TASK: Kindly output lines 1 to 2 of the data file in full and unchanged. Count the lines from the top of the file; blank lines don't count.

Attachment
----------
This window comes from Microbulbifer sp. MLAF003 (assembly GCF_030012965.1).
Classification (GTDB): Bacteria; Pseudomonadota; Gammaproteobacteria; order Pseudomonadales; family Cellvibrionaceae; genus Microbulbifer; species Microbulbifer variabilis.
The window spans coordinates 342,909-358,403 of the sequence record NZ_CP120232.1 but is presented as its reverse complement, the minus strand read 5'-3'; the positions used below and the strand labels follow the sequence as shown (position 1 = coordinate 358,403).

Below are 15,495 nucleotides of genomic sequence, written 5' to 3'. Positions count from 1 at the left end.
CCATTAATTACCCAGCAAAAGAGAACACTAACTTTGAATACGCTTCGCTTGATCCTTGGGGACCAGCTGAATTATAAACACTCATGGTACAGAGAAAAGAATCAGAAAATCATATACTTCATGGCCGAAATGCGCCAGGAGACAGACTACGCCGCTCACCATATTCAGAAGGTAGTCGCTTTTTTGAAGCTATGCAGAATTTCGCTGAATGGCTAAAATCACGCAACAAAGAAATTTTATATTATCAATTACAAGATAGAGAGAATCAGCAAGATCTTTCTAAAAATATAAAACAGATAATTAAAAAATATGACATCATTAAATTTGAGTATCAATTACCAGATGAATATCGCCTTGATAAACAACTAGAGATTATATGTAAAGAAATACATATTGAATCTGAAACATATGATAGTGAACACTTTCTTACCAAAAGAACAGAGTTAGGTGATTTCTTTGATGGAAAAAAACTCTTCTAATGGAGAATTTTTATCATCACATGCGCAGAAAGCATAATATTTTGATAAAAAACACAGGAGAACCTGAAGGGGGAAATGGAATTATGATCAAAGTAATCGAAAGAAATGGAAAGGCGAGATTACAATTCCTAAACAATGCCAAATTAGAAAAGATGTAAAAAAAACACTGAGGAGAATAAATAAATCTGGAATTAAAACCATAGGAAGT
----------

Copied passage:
This window comes from Microbulbifer sp. MLAF003 (assembly GCF_030012965.1).
Classification (GTDB): Bacteria; Pseudomonadota; Gammaproteobacteria; order Pseudomonadales; family Cellvibrionaceae; genus Microbulbifer; species Microbulbifer variabilis.